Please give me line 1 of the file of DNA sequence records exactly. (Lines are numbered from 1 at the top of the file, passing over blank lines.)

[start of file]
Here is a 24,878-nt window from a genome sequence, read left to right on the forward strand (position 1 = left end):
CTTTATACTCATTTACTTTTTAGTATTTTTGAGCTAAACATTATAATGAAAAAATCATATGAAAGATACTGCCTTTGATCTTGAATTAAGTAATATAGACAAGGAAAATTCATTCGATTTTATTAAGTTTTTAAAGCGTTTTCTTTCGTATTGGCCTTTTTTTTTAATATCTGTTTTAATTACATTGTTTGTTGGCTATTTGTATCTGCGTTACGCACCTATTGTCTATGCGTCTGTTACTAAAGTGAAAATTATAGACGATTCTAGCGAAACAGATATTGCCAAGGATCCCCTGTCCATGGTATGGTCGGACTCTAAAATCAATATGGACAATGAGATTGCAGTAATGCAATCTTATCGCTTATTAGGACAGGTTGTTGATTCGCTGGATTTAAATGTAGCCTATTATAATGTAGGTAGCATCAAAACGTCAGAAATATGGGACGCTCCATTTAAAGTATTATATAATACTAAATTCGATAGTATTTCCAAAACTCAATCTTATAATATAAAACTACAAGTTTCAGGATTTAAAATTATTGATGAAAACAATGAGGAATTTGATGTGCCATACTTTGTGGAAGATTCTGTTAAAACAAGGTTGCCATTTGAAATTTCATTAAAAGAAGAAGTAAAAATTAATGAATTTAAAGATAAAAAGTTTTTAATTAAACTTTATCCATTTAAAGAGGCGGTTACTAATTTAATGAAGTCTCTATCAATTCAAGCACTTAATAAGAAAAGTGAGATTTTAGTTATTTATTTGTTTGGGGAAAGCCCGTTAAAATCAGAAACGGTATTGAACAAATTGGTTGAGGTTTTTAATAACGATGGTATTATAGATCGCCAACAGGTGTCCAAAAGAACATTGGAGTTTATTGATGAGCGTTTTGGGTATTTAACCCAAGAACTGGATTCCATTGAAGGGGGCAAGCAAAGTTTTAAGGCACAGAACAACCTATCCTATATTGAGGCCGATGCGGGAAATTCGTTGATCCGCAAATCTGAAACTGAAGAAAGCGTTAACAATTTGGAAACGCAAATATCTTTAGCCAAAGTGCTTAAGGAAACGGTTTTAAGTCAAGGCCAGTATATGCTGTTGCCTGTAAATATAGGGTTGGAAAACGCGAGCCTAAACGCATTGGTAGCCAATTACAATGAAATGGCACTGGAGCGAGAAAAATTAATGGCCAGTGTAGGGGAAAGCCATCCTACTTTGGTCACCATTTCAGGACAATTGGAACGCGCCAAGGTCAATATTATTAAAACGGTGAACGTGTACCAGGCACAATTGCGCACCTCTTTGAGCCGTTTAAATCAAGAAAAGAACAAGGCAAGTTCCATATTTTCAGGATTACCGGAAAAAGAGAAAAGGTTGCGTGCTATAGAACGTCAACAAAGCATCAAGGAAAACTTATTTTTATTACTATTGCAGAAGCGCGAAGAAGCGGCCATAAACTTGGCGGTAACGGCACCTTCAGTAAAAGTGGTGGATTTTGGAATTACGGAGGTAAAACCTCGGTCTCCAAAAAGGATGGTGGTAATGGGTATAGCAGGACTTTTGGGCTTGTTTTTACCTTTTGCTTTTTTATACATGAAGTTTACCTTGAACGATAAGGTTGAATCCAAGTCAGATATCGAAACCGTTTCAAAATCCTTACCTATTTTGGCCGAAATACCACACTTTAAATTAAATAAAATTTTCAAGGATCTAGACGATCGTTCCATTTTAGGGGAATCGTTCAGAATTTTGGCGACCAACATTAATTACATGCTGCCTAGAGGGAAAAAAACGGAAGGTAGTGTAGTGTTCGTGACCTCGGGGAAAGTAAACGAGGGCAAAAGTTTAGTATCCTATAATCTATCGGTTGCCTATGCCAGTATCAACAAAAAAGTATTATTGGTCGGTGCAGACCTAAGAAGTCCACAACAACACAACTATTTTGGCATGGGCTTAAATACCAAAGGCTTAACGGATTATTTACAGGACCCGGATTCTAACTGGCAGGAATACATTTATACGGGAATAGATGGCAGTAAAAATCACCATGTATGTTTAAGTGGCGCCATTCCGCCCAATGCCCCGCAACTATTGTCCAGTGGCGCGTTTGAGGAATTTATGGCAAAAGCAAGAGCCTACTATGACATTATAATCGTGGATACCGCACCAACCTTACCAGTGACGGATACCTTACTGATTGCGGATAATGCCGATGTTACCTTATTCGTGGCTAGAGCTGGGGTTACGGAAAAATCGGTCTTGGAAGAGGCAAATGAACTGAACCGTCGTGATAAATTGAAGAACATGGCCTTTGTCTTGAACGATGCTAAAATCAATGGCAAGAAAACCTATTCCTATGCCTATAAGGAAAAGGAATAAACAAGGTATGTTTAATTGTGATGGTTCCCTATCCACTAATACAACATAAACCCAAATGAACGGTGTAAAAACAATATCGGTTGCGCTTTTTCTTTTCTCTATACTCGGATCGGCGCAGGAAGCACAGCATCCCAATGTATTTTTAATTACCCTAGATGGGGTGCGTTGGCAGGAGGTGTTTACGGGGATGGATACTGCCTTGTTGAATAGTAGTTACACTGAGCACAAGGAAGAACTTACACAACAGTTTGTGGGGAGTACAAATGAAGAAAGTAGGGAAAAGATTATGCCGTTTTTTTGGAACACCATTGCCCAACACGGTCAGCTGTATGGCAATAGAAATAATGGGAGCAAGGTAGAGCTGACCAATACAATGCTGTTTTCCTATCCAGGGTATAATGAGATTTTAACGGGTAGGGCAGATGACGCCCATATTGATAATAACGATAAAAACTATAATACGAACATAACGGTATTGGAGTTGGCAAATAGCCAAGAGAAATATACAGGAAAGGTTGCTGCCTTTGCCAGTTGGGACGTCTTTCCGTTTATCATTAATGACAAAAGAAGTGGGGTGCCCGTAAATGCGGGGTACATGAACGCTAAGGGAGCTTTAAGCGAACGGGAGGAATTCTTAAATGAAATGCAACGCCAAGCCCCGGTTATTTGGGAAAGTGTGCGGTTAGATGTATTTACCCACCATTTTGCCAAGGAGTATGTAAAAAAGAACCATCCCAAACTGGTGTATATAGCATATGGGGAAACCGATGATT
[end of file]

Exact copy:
Here is a 24,878-nt window from a genome sequence, read left to right on the forward strand (position 1 = left end):